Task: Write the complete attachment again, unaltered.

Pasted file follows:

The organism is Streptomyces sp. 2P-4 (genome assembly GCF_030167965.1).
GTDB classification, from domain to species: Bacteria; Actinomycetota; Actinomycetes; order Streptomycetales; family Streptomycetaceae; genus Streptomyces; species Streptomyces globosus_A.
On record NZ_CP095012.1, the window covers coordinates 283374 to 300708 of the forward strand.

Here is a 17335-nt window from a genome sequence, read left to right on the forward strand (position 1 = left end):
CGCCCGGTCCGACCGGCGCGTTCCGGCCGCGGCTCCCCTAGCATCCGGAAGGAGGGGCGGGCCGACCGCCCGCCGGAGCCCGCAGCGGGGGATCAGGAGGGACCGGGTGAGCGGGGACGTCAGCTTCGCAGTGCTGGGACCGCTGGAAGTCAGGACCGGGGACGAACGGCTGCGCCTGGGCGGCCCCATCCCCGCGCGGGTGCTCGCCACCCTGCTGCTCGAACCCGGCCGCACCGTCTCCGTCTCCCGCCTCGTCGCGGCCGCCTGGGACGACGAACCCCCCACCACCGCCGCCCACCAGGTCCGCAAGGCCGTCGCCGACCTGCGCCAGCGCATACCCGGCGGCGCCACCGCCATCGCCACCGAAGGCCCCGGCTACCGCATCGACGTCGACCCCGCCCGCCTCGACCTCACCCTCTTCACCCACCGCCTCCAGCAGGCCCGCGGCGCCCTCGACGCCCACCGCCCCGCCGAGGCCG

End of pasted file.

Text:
The organism is Streptomyces sp. 2P-4 (genome assembly GCF_030167965.1).
GTDB classification, from domain to species: Bacteria; Actinomycetota; Actinomycetes; order Streptomycetales; family Streptomycetaceae; genus Streptomyces; species Streptomyces globosus_A.
On record NZ_CP095012.1, the window covers coordinates 283374 to 300708 of the forward strand.

Here is a 17335-nt window from a genome sequence, read left to right on the forward strand (position 1 = left end):
CGCCCGGTCCGACCGGCGCGTTCCGGCCGCGGCTCCCCTAGCATCCGGAAGGAGGGGCGGGCCGACCGCCCGCCGGAGCCCGCAGCGGGGGATCAGGAGGGACCGGGTGAGCGGGGACGTCAGCTTCGCAGTGCTGGGACCGCTGGAAGTCAGGACCGGGGACGAACGGCTGCGCCTGGGCGGCCCCATCCCCGCGCGGGTGCTCGCCACCCTGCTGCTCGAACCCGGCCGCACCGTCTCCGTCTCCCGCCTCGTCGCGGCCGCCTGGGACGACGAACCCCCCACCACCGCCGCCCACCAGGTCCGCAAGGCCGTCGCCGACCTGCGCCAGCGCATACCCGGCGGCGCCACCGCCATCGCCACCGAAGGCCCCGGCTACCGCATCGACGTCGACCCCGCCCGCCTCGACCTCACCCTCTTCACCCACCGCCTCCAGCAGGCCCGCGGCGCCCTCGACGCCCACCGCCCCGCCGAGGCCG